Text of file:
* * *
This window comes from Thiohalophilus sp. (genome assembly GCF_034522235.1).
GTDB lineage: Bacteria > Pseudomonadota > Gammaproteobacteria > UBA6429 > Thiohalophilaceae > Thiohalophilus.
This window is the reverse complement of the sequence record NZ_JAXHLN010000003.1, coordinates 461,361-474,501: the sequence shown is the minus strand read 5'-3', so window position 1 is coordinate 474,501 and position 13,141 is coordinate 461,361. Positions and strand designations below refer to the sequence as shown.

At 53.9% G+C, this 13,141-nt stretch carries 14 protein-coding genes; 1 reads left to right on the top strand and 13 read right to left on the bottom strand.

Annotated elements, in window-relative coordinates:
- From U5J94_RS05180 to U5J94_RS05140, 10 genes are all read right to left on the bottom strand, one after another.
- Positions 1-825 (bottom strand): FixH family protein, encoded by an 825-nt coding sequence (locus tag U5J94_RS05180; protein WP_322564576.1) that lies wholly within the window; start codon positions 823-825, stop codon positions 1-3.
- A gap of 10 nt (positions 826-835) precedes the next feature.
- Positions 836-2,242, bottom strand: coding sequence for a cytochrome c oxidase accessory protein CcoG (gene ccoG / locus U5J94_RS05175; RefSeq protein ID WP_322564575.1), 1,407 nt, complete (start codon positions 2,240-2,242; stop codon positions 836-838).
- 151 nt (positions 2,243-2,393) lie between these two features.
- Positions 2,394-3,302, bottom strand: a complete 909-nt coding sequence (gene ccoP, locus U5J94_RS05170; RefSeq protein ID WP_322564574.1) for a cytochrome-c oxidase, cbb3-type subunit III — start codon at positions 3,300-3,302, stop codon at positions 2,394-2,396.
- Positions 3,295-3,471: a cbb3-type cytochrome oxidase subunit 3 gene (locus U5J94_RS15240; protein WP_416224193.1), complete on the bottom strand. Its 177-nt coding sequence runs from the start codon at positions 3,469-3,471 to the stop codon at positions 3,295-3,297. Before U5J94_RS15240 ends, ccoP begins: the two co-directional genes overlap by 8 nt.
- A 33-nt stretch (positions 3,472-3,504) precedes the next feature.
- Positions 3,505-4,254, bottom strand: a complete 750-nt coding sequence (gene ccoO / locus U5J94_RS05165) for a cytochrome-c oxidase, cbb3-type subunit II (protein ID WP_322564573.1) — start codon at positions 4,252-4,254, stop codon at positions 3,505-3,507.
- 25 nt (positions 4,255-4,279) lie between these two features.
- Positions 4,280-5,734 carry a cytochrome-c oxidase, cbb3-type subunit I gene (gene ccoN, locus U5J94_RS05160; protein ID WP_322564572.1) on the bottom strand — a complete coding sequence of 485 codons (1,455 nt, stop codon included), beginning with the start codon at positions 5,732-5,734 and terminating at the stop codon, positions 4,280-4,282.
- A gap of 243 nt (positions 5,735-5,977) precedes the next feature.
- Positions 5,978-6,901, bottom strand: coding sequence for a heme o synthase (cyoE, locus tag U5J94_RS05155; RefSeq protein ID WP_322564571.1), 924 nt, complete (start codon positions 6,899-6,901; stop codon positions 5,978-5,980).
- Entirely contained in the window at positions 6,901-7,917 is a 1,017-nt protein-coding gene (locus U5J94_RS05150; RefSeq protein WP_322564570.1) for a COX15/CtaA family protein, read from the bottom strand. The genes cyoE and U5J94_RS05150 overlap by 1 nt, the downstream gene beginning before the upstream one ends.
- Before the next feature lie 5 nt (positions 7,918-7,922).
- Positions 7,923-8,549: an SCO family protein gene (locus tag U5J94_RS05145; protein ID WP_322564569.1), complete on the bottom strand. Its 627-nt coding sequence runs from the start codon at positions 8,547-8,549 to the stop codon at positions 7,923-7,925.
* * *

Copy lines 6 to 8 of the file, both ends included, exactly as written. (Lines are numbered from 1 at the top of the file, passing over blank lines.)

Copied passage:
- From U5J94_RS05180 to U5J94_RS05140, 10 genes are all read right to left on the bottom strand, one after another.
- Positions 1-825 (bottom strand): FixH family protein, encoded by an 825-nt coding sequence (locus tag U5J94_RS05180; protein WP_322564576.1) that lies wholly within the window; start codon positions 823-825, stop codon positions 1-3.
- A gap of 10 nt (positions 826-835) precedes the next feature.